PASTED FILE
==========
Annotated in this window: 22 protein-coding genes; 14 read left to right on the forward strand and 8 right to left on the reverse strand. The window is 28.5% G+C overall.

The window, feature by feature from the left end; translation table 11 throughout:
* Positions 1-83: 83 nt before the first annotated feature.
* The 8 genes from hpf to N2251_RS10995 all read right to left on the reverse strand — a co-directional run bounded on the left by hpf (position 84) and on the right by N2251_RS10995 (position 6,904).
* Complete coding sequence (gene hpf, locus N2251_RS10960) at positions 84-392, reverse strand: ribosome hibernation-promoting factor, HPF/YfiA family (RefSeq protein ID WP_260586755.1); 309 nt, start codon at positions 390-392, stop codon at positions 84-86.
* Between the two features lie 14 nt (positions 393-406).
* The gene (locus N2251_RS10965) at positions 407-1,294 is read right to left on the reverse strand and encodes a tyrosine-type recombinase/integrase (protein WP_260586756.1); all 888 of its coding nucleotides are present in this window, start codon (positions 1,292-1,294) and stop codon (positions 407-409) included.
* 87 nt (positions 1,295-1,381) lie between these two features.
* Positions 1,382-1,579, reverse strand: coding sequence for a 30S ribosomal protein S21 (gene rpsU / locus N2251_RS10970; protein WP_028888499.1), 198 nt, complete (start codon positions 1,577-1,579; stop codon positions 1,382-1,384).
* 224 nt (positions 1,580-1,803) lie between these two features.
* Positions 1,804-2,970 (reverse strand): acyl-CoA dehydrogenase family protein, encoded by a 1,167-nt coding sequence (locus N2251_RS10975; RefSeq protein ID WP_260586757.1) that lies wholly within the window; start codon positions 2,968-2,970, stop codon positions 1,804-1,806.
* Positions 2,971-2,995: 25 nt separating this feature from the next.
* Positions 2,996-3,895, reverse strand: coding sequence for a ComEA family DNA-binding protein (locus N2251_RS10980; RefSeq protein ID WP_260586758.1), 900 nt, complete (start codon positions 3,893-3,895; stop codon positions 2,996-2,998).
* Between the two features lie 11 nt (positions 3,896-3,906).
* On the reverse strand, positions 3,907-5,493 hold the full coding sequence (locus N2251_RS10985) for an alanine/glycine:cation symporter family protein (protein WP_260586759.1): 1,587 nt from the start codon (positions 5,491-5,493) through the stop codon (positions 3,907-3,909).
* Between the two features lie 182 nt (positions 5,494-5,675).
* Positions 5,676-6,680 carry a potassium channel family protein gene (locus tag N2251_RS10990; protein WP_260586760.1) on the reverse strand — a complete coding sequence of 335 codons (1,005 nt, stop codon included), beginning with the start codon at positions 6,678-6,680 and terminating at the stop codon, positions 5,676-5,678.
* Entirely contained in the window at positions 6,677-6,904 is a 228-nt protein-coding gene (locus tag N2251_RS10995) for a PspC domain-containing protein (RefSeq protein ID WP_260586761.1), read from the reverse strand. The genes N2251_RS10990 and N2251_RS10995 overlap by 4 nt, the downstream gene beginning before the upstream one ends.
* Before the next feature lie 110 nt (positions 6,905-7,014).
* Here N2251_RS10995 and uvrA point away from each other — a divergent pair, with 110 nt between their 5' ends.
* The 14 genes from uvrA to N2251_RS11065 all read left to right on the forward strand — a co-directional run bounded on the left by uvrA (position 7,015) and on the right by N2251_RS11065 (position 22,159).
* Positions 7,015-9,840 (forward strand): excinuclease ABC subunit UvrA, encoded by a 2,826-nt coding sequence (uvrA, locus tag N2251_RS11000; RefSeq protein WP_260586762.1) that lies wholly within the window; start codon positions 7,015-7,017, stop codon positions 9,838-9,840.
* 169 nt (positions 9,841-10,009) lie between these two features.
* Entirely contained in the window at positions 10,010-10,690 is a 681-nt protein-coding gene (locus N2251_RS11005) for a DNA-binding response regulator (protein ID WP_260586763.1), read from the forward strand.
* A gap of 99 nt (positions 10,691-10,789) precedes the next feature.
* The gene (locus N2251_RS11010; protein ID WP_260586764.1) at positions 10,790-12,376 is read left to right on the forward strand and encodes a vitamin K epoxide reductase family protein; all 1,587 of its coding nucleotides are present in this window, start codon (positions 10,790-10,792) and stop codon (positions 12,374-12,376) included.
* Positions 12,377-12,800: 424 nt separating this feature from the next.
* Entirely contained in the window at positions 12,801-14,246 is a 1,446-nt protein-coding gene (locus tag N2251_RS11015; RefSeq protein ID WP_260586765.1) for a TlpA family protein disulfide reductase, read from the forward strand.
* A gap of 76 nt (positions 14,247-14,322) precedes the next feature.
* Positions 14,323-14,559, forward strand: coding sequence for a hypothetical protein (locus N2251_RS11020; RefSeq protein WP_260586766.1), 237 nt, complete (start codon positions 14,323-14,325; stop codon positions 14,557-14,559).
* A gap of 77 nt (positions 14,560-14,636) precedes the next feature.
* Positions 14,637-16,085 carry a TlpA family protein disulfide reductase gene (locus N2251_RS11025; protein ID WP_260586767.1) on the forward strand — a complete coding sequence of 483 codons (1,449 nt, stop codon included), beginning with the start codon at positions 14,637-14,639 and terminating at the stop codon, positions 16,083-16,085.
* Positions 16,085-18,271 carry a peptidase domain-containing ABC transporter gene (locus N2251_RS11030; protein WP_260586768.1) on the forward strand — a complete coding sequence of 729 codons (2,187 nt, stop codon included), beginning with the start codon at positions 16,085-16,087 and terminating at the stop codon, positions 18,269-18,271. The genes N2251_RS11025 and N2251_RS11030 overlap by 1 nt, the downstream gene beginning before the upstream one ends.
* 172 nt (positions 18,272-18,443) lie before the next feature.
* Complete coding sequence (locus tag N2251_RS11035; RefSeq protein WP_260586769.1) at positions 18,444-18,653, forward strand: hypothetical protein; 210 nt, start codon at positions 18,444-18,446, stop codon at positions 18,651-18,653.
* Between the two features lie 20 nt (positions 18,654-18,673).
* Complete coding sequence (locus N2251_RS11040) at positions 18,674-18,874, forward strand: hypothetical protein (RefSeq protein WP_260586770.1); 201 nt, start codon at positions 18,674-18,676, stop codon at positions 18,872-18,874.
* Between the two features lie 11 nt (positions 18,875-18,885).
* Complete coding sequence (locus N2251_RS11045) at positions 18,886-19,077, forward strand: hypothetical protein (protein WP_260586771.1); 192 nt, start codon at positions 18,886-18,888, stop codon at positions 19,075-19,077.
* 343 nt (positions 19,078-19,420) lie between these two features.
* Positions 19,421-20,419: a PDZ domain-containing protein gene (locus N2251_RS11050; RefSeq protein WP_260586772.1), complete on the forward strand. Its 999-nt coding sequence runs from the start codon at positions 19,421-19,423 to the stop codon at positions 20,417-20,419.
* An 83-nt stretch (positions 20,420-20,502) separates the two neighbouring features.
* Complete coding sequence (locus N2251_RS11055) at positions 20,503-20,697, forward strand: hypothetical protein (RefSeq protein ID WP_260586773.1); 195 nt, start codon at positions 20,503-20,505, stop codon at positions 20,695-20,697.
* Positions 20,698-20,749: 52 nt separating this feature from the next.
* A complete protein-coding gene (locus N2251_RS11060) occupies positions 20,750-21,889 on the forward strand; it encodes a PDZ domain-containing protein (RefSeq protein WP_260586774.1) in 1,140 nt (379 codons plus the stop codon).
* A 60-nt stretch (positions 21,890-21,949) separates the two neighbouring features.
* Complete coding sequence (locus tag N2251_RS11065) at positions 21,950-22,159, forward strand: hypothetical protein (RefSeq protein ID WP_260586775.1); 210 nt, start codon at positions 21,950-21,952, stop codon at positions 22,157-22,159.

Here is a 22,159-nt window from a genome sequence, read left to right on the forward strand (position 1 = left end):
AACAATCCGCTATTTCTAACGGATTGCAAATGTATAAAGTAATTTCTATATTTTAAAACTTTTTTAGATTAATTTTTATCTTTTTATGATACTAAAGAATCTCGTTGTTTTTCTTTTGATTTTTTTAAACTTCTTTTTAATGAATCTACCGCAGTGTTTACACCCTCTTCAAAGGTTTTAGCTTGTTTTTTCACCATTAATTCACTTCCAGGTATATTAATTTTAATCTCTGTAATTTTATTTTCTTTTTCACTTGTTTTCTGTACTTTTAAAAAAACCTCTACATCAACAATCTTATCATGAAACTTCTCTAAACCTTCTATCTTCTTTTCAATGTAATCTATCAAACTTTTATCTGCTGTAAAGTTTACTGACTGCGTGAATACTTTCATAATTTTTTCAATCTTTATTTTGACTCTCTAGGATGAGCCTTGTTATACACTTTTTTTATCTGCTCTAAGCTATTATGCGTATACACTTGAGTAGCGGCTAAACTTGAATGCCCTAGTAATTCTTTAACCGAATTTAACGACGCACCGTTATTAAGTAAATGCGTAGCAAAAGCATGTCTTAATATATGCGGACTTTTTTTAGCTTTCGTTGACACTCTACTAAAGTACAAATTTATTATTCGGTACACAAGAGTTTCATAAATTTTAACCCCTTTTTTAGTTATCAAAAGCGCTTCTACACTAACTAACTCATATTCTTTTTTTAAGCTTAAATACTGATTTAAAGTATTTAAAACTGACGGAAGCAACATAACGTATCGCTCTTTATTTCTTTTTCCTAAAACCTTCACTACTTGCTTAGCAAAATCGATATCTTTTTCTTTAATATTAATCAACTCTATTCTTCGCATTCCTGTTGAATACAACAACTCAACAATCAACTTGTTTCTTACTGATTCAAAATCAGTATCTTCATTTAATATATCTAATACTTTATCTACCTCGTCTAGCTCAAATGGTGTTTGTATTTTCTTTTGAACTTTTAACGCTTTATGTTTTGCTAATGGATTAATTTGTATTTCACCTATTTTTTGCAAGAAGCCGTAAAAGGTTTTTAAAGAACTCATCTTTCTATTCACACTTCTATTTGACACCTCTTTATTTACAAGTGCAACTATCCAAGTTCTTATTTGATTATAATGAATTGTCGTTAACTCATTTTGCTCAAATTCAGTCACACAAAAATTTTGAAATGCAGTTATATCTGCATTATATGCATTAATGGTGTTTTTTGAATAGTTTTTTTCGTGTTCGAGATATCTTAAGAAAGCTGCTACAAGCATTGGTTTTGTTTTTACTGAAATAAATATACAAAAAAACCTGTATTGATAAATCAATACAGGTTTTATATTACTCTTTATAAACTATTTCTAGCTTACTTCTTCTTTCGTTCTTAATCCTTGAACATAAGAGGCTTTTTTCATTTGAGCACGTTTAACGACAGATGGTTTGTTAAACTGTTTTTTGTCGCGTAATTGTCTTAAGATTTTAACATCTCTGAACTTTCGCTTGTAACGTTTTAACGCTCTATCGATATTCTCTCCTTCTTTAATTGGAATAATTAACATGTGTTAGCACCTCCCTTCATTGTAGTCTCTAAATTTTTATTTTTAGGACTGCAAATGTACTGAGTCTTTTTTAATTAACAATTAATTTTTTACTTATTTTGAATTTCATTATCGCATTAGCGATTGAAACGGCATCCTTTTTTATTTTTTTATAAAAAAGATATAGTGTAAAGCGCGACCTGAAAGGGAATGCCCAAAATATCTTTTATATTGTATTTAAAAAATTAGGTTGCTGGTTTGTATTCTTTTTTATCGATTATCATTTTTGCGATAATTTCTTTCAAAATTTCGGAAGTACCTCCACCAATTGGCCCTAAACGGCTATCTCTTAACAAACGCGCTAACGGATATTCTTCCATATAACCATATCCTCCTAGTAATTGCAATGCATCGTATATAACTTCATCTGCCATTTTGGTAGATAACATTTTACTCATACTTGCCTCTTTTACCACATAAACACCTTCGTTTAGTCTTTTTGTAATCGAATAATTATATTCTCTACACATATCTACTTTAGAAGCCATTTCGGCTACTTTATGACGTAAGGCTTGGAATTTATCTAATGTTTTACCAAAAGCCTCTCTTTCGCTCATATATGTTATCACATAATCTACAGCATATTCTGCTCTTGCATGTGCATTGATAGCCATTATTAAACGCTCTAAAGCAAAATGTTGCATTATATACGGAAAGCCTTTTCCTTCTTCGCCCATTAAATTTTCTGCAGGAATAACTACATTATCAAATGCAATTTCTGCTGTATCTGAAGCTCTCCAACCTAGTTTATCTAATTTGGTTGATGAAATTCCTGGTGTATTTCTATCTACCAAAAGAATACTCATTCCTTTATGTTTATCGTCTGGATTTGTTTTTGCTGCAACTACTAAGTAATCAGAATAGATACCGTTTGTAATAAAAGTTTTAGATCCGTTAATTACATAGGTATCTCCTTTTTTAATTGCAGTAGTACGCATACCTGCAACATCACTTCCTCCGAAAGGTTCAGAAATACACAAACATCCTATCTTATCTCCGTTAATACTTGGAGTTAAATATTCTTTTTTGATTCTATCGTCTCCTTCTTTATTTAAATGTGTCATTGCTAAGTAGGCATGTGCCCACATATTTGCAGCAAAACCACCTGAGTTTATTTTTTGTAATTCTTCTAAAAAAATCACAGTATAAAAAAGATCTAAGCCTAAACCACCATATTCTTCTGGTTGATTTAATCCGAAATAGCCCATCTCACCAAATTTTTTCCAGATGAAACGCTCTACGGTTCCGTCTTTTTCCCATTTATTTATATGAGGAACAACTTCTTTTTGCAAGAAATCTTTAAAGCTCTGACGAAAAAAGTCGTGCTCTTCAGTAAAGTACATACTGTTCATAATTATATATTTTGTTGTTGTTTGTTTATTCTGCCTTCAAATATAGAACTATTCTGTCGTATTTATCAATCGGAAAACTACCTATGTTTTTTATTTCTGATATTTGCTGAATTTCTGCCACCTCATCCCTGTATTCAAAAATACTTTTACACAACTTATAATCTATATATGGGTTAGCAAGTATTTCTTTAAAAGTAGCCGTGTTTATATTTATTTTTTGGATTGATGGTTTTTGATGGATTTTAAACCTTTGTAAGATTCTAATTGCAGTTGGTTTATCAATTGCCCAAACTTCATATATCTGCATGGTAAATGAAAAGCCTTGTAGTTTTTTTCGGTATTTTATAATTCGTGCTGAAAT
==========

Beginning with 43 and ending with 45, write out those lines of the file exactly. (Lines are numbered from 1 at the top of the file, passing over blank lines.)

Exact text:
* Complete coding sequence (locus N2251_RS11055) at positions 20,503-20,697, forward strand: hypothetical protein (RefSeq protein ID WP_260586773.1); 195 nt, start codon at positions 20,503-20,505, stop codon at positions 20,695-20,697.
* Positions 20,698-20,749: 52 nt separating this feature from the next.
* A complete protein-coding gene (locus N2251_RS11060) occupies positions 20,750-21,889 on the forward strand; it encodes a PDZ domain-containing protein (RefSeq protein WP_260586774.1) in 1,140 nt (379 codons plus the stop codon).